We have a 1940's cape cod. The crawl space that runs the width of the house (about 40-50 feet) is hot, which we believe is the primary culprit for why our upstairs area is hot (venting issues aside).
The attic underside of the roof has insulation already, the rvalue I am not certain. From the pdfs I have reviewed from .gov energy sitse you should insulate your attic two ways:
a. L shape (floor and knee wall)
b. underside of roof
We have no insulation on our attic floor or knee wall. What can we do to reduce heat BUT not increase moisture/humidity/stale error issues. The concern is if we insulate the floor or knee wall it would trap moisture or make problems worse.
...if the ceiling remains insulated... would it be ok to put the metal radiant barrier on the floor and knee wall to reflect heat or would that just make it worse?...
No. You don't want metal there.
...just wondering what i could do low budget now keeping the roofing insulation in tact...
For now the low budget move would be to insulate the knee-wall with faced insulation. The facing should contact the inside wall closest to the living space. This will reduce the heat entering the attic living area.
Later you can work on ventilation and the crawl space floor when budget permits.
I hope this helps,
Your house is typical for its age. World War 2 era homes and before had little or no insulation. It wasn't until the first energy crisis of the early 70's that insulation standards were seriously upgraded.
The crawl space is treated as any other attic space. It is cold/hot unconditioned air. To this extent, the inside of the knee wall and the floor should be insulated with vapor barrier toward the heated area. With no insulation on the floor, I would be surprised that cold spots are not showing on the downstairs ceilings. Being cold surfaces, moisture tends to condense on it and household airborn dust sticks to it.
Ventilation would normally be under eave vents which allow air into the crawl space. Provision would normally be allowed to let air pass through into the upper attic, where it would exit through high mounted roof vents or a continuous ridge vent.
The crawl space could be converted to a conditioned air space by fastening insulation to the underside of the rafters, leaving a couple inches of space between the insulation and the underside of the roof. Air must be able to flow upward through this space into the upper attic, where again it would exit through roof vents. Obviously, if this is done, insulation would no longer be neccessary on the knee wall or floor, since this would now be heated/cooled space adjoining your conditioned living areas. This would be the more involved solution as you must prevent air infiltration. The average house loses more heat to air infiltration than to poor insulation.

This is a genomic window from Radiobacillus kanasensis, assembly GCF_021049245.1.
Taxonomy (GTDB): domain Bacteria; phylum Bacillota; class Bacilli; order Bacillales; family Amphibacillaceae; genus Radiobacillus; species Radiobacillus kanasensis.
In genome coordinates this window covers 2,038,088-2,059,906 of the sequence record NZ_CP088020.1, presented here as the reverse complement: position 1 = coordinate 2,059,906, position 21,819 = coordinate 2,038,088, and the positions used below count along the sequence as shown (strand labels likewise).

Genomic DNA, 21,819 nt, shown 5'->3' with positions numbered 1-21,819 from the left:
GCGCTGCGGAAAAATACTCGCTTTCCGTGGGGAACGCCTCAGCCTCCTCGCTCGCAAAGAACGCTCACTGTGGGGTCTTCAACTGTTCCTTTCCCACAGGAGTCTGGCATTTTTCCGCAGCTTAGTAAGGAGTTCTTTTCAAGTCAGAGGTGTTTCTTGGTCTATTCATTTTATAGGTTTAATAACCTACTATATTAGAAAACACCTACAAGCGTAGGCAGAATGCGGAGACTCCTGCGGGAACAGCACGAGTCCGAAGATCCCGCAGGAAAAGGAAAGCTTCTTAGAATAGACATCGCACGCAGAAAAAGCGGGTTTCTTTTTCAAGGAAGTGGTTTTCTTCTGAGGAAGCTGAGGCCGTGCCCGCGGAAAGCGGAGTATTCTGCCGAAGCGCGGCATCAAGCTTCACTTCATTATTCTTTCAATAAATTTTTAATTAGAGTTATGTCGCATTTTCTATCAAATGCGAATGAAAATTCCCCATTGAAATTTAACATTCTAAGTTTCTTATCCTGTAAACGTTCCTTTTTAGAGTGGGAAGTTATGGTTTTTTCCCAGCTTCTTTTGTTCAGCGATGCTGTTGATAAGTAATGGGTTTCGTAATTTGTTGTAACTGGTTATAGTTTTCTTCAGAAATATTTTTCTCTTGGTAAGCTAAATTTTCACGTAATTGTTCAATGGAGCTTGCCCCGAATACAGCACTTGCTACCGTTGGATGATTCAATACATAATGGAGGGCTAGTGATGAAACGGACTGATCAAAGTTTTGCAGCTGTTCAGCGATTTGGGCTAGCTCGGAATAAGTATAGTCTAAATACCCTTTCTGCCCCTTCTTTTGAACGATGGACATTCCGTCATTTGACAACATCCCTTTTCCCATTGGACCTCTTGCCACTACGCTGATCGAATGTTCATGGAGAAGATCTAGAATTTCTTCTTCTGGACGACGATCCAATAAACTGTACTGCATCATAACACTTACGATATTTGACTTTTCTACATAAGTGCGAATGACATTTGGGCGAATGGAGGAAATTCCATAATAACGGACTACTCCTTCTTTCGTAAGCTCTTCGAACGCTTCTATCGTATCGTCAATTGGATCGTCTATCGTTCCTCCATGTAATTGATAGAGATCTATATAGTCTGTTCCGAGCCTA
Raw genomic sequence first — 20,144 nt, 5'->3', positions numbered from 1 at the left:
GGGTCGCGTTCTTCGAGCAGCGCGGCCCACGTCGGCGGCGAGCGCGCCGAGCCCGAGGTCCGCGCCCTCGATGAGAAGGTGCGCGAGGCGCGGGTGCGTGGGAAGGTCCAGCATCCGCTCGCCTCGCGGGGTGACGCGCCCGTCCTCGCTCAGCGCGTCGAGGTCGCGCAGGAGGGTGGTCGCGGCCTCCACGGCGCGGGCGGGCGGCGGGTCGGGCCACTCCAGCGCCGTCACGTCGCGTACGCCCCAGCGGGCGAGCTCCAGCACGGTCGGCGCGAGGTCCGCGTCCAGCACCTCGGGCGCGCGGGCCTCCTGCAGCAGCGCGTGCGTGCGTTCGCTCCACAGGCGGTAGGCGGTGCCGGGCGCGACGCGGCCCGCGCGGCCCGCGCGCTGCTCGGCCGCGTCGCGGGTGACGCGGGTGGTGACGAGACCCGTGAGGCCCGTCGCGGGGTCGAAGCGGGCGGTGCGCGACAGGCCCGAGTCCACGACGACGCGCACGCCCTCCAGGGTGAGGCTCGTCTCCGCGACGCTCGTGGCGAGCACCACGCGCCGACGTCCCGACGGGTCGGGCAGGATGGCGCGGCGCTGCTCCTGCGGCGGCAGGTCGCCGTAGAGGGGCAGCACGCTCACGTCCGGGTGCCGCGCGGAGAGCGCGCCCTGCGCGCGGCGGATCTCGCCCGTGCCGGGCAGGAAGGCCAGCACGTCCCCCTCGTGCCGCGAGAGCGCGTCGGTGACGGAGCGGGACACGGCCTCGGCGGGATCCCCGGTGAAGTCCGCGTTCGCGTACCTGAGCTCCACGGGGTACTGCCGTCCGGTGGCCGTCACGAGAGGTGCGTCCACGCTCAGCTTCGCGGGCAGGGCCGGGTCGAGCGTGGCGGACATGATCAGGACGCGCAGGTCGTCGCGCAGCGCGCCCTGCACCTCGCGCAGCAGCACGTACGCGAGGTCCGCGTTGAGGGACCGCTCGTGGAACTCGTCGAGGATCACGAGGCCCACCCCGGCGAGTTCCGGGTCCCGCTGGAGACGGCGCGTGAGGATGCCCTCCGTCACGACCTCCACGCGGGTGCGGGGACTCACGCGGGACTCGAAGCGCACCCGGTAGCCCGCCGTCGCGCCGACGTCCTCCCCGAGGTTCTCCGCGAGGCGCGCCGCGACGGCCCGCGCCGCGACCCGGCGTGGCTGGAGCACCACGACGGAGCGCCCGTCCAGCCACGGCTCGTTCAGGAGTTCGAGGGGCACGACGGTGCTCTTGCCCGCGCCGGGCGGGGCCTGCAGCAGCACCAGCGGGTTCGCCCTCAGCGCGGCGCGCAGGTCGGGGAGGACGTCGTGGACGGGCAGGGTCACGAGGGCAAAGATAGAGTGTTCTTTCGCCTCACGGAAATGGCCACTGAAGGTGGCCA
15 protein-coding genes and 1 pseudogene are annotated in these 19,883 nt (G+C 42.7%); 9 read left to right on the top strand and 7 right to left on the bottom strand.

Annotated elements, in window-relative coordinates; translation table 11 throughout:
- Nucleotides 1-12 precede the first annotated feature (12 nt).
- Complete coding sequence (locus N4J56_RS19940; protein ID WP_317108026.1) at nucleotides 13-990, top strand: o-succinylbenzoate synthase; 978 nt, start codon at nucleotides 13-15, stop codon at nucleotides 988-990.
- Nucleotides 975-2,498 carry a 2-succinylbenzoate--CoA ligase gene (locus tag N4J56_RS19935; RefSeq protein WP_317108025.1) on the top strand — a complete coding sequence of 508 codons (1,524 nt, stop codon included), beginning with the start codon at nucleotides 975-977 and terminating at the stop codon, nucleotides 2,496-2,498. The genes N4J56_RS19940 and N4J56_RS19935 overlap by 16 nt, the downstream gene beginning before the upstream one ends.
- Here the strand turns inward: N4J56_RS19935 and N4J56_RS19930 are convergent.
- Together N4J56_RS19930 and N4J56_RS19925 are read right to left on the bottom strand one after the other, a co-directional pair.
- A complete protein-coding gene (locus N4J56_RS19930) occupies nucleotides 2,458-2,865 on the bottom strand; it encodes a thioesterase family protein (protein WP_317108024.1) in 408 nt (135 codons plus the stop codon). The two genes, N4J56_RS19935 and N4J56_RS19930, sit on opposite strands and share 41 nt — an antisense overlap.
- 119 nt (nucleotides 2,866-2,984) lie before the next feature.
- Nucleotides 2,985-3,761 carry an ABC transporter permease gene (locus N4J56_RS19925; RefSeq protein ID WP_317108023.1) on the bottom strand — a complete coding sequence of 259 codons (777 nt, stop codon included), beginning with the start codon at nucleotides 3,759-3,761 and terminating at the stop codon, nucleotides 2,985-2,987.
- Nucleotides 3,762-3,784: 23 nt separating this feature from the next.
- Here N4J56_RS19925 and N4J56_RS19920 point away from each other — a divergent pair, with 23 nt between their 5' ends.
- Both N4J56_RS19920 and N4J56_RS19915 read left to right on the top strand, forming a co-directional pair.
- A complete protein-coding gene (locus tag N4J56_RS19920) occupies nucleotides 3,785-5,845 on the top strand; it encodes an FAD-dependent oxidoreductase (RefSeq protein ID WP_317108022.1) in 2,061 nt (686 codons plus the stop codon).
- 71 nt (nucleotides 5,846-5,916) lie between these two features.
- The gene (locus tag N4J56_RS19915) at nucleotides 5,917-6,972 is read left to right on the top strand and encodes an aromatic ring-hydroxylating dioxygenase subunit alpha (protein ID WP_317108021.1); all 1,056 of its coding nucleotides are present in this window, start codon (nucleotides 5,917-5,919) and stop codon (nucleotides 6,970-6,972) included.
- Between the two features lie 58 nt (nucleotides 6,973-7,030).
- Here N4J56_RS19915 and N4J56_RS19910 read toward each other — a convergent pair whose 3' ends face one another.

thanks for the reply.
what would be the best option without removing the insulation from the underside of the roof? would it be best to put insulation on the floor first or knee wall? if im on a budget.
with a cape cod i haven't looked too much but i wonder what the rest of the space looks like between the upper floor and roof that is not in the crawl space.
can you post a link from home depot store on what type of r19 or higher insulation to get with the vapor barrier? thanks!
Hello Jerger and thank you for posting your question here.
Jerger insulating Cape Cod homes can be very challenging.
Before I start posting suggestions can you help me get a better picture of the set up in your attic?
First let me ask do you have any soffit vents on your home?
Second for the secondary attic, what type of vents do you have gable or ridge?
What size of rafters do you have up there?
What type of insulation in the secondary attic and are there any baffle vents?
What type of heating/cooling do you use?
ordjen: maybe i read your post wrong.
so i have insulation already... between the roof rafters... would i add MORE insulation to the base of the rafter so there would be air between the two layers of insulation?
steeltoes: i'm not sure how to distinguish vents, any tips are appreciated. garble, ridge, baffle, soft etc are new terms to me. central air and gas furnace.
No problem Jerger :)
Ridge vent is a vent that is installed on a peak of the sloped roof and it typically runs its entire length.
Gable vent is a vent that is installed on side of the attic wall (gable roof).
Soffit or eave vents are vents that are installed on the portion of the roof that overhangs the walls.
Baffles are corrugated sheets that are stapled in between rafters to create a cavity for the air to flow.
Ant there is also a power fan which is basically an electric fan that is installed close to the peak of the roof…got one of those ?:)
I will take a look thanks!
Yup those are gable vents is there an actual fan up there or is just the slots ?
On the insulation question;
I don’t think you can add more insulation in between rafters.
What ordjen was trying to explain….is that you need to have an air gap in between insulation and the roof decking so that hot air trapped in the crawlspace can travel towards the peek.
For the air to travel flow you would need an outlet on the lower and top portion of the roof which would be a soffit and gable or a ridge vent.
Hey jerger. Thanks for joining the Community!
Let me throw in a picture so you can see the venting we are talking about: